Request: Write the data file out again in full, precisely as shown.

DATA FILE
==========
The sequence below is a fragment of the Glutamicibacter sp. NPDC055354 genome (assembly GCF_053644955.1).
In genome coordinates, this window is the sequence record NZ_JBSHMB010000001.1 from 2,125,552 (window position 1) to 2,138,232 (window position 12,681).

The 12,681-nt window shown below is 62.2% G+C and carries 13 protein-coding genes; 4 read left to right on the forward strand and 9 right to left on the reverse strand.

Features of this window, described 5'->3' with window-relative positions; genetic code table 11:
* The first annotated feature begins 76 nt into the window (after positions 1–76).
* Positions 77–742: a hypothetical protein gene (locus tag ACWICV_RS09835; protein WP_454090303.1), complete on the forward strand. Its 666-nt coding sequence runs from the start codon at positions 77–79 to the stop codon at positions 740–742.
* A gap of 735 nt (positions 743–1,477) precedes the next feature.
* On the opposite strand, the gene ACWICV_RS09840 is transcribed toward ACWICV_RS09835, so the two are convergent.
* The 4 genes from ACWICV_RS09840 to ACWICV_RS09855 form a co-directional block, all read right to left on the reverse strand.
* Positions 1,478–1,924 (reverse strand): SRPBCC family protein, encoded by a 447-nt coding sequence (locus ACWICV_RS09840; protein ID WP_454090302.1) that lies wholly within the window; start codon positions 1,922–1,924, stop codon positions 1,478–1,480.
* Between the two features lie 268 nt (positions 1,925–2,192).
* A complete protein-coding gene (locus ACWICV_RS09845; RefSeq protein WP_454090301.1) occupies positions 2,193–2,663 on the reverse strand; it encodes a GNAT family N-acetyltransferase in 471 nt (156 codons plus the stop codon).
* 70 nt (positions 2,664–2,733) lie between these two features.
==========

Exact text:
The sequence below is a fragment of the Glutamicibacter sp. NPDC055354 genome (assembly GCF_053644955.1).
In genome coordinates, this window is the sequence record NZ_JBSHMB010000001.1 from 2,125,552 (window position 1) to 2,138,232 (window position 12,681).

The 12,681-nt window shown below is 62.2% G+C and carries 13 protein-coding genes; 4 read left to right on the forward strand and 9 right to left on the reverse strand.

Features of this window, described 5'->3' with window-relative positions; genetic code table 11:
* The first annotated feature begins 76 nt into the window (after positions 1–76).
* Positions 77–742: a hypothetical protein gene (locus tag ACWICV_RS09835; protein WP_454090303.1), complete on the forward strand. Its 666-nt coding sequence runs from the start codon at positions 77–79 to the stop codon at positions 740–742.
* A gap of 735 nt (positions 743–1,477) precedes the next feature.
* On the opposite strand, the gene ACWICV_RS09840 is transcribed toward ACWICV_RS09835, so the two are convergent.
* The 4 genes from ACWICV_RS09840 to ACWICV_RS09855 form a co-directional block, all read right to left on the reverse strand.
* Positions 1,478–1,924 (reverse strand): SRPBCC family protein, encoded by a 447-nt coding sequence (locus ACWICV_RS09840; protein ID WP_454090302.1) that lies wholly within the window; start codon positions 1,922–1,924, stop codon positions 1,478–1,480.
* Between the two features lie 268 nt (positions 1,925–2,192).
* A complete protein-coding gene (locus ACWICV_RS09845; RefSeq protein WP_454090301.1) occupies positions 2,193–2,663 on the reverse strand; it encodes a GNAT family N-acetyltransferase in 471 nt (156 codons plus the stop codon).
* 70 nt (positions 2,664–2,733) lie between these two features.